I used to fear using cheap weapons or classes, now I just realized that I literally have no reason to care what those other players call me, I've got a 2.0 k/d in modern warfare 2 and I've never even had a nuke, maybe cause I use weapons people can't call me cheap for... Thanks for waking me up! And seriously, you should write a book, if halo people can write successful books then you sure as hell can.
  • jeffhansen - June 25, 2010 4:08 a.m.

    lightning52, I think he meant to turn it off until you get so good at aiming, you don't need it, but it gives you the choice between auto-aim, or just aiming by yourself.
  • animeman - June 25, 2010 1:04 a.m.

    This has changed the way I will think about games forever. I already do the hard mode on all games so I have a start. But I really need to show this artilce to my friend when ever I play him in MW2 I always use the "noob tube" statagy and he calls me everything, cheap, noobish, and a little bitch but after reading this I now realize that it is just because he is jealus that I won and he lost.
  • D0CCON - June 24, 2010 11:16 p.m.

    After reading this, I went to MW2 and changed my callsign to Noobtuber and my emblem to the martyrdom grenade symbol. If it makes people treat me like a noob, then I can use that against them. Very good article.
  • SmilingCat - June 24, 2010 9:53 p.m.

    Also one thing that I have noticed is if you know how a game is made from a technical standpoint and know what can and can't be done it helps. From that knowledge you get even more insight even from a game you just started as to how to be a better player. It is actually a huge thing in video games I think to know the inner workings of what the developers were thinking and what is possible and what isn't.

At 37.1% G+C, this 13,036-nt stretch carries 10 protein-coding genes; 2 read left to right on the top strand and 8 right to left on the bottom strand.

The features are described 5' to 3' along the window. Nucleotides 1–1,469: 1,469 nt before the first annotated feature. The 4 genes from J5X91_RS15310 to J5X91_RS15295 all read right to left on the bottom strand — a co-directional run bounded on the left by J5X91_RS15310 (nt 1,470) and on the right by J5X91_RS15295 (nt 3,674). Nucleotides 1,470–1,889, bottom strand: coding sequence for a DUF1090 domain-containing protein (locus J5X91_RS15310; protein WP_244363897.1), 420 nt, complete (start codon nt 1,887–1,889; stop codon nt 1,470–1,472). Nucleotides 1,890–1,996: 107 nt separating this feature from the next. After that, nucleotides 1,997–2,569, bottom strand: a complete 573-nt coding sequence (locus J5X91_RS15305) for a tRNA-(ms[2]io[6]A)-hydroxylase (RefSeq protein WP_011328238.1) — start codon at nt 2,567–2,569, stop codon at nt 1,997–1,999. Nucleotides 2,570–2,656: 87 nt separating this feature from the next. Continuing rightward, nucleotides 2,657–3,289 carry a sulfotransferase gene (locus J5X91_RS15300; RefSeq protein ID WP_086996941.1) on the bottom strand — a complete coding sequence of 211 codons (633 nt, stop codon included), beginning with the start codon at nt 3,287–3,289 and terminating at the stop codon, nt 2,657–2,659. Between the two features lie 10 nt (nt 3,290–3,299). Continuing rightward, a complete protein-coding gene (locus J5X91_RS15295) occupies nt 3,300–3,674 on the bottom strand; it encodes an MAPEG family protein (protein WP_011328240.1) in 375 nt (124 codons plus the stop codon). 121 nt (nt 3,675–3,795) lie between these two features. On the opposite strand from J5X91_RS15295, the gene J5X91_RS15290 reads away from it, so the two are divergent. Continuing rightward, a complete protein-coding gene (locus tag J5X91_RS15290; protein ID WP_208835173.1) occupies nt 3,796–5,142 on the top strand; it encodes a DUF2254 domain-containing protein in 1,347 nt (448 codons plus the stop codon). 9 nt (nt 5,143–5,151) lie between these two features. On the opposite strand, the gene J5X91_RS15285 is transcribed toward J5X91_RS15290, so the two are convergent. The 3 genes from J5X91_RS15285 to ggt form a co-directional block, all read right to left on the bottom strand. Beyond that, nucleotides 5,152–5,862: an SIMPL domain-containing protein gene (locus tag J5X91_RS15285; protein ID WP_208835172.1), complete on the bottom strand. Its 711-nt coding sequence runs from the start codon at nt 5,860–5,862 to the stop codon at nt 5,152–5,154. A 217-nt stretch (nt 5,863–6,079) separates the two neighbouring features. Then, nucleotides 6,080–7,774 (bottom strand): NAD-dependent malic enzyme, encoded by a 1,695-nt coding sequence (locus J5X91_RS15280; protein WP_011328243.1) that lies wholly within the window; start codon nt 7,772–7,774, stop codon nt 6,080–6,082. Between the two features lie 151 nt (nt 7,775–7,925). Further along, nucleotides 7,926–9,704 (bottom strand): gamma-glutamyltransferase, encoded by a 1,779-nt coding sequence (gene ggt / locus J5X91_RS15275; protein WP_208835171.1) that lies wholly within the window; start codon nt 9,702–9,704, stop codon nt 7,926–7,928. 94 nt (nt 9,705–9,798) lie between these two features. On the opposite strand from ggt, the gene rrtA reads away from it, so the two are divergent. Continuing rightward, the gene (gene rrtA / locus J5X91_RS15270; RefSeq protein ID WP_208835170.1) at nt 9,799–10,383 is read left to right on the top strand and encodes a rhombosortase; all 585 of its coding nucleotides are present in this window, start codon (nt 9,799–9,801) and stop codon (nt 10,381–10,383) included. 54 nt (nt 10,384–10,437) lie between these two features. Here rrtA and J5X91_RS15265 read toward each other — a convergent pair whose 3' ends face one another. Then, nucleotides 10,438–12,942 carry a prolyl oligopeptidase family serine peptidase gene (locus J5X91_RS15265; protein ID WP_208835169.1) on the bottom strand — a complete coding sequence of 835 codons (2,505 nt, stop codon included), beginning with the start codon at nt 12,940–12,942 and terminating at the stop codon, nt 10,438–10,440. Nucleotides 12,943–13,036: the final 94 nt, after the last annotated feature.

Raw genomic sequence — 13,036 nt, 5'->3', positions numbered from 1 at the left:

• Crabhand - June 24, 2010 9:27 p.m.

    On the note of turning off auto aim, it is important to note in many console shooters you can't turn off auto aim. For example, I've searched the menus of Modern Warfare 2 for a way to turn off auto aim, but every time a clueless enemy runs across my field of view right as I throw my knife my aim subtly follows and throws my knife into a wall. Until game developers realized that console gamers don't need a handicap and the joystick really can be used effectively, I think we'll always be plagued with that annoying bitch, auto aim.
  • Spooge10 - June 24, 2010 9:25 p.m.

    You won't suck horribly if you have under 150 APM. Good players will have high APM, but players with high APM won't always be good.
  • GamesRadarMatthewKeast - June 24, 2010 7:28 p.m.

    For people getting the weird spacing, what browswers are you using? I've checked IE and Firefox and it looks fine here. Also, regarding tournaments: if a certain weapon or character is banned from a tournament, that isn't calling something cheap. All kinds of tournaments, not just in videogames, have custom rules that participants agree on. If you join a tournament, you have agreed to certain rules - but if you tried to call something cheap that wasn't banned from the tourney, then you'd look silly. Outside of a tournament, the agreed upon rules are those of the game itself. The main point about avoiding crying cheap is not whether something is unfairly designed, but whether you blame the player or the game. It's not the player's fault for using what the developers gave him. So in the case of Modern Warfare, it's a design flaw that grenades are so good and easy to use. They should probably be nerfed. The funny thing is, why haven't they been nerfed? The devs look at the game and say, "well it's not a huge problem so why bother?" Now, imagine if everyone abused the hell out of grenades, just like exploiters abused the javelin and care package glitches. The devs would actually be motivated to nerf grenades, and quickly. In a continually developed game, playing to win actually gets devs to balance their game more quickly, because the "abusers" show the devs what needs nerfing. Of course, once devs have told everyone they're fixing something, it's kind of being a douche to keep abusing it.
  • InsertChrisAntistaJokeHere - June 24, 2010 6:52 p.m.

    Great Read! Thanks for pointing out Dave he's a genius!
  • Darkshine34 - June 24, 2010 5:38 p.m.

    This article is awesome. I am inspired...thanks.

Showing 21-40 of 96 comments